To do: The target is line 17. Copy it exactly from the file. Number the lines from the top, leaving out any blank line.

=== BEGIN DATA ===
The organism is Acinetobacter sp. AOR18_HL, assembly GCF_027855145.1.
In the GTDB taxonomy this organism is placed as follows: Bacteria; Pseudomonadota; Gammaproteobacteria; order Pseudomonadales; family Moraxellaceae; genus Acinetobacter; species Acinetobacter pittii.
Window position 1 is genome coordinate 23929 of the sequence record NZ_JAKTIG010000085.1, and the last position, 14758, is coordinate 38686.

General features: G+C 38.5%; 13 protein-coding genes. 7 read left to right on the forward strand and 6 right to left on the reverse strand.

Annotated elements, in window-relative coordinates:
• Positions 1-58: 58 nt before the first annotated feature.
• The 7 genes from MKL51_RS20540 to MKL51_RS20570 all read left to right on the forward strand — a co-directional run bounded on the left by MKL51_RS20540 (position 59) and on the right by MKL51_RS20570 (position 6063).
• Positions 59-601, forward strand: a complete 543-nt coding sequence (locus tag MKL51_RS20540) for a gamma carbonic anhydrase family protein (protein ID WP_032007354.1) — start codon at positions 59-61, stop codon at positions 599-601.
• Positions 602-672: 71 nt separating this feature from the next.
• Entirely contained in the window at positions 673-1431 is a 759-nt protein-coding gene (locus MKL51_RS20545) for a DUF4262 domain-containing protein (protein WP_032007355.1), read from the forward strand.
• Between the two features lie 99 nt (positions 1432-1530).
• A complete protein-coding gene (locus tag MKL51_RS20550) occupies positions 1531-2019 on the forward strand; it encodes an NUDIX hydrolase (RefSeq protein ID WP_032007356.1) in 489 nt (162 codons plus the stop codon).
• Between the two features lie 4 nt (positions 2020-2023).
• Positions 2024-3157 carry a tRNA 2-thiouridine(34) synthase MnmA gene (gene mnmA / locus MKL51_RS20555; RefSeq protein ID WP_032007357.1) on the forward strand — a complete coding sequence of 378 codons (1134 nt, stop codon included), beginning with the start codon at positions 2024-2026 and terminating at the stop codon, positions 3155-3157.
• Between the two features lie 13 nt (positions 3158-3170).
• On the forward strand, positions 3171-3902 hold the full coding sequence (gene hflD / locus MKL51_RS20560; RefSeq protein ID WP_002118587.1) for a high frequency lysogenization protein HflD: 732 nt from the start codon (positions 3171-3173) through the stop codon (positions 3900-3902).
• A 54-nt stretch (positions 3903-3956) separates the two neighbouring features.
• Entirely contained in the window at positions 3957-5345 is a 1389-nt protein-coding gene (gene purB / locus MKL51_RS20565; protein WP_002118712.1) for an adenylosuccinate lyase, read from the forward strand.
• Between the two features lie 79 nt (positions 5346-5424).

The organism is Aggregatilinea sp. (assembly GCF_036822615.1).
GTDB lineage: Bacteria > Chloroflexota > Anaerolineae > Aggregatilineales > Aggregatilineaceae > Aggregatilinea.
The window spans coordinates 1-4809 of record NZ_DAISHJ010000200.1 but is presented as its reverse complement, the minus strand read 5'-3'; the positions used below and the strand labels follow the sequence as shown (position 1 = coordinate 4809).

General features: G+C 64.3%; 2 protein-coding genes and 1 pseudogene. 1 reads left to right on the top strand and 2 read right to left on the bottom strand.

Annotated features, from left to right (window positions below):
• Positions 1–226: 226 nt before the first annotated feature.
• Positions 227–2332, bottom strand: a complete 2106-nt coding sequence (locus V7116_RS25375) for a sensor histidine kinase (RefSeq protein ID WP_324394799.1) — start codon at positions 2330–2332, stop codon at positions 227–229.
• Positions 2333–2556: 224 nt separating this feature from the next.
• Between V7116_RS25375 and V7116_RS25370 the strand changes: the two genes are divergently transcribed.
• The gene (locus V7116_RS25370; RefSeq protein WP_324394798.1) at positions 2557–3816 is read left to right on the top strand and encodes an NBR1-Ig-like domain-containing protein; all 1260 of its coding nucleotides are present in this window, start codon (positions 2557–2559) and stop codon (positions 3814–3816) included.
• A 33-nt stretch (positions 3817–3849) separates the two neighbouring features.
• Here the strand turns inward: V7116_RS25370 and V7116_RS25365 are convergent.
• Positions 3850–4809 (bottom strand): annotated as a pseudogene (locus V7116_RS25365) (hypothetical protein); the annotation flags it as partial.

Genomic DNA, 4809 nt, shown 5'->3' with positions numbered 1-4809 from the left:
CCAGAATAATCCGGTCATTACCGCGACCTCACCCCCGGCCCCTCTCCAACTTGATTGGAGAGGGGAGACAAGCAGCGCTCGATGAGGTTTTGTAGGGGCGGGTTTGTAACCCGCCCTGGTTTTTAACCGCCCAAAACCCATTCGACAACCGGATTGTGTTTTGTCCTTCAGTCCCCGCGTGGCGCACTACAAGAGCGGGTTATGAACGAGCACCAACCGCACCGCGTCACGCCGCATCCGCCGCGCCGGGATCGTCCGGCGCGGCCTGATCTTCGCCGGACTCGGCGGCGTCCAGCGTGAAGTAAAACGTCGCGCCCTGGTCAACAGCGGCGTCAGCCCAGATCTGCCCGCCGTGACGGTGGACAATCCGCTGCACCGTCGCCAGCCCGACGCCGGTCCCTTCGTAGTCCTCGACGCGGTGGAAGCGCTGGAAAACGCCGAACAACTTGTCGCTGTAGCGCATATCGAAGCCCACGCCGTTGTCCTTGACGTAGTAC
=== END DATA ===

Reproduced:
• A 54-nt stretch (positions 3903-3956) separates the two neighbouring features.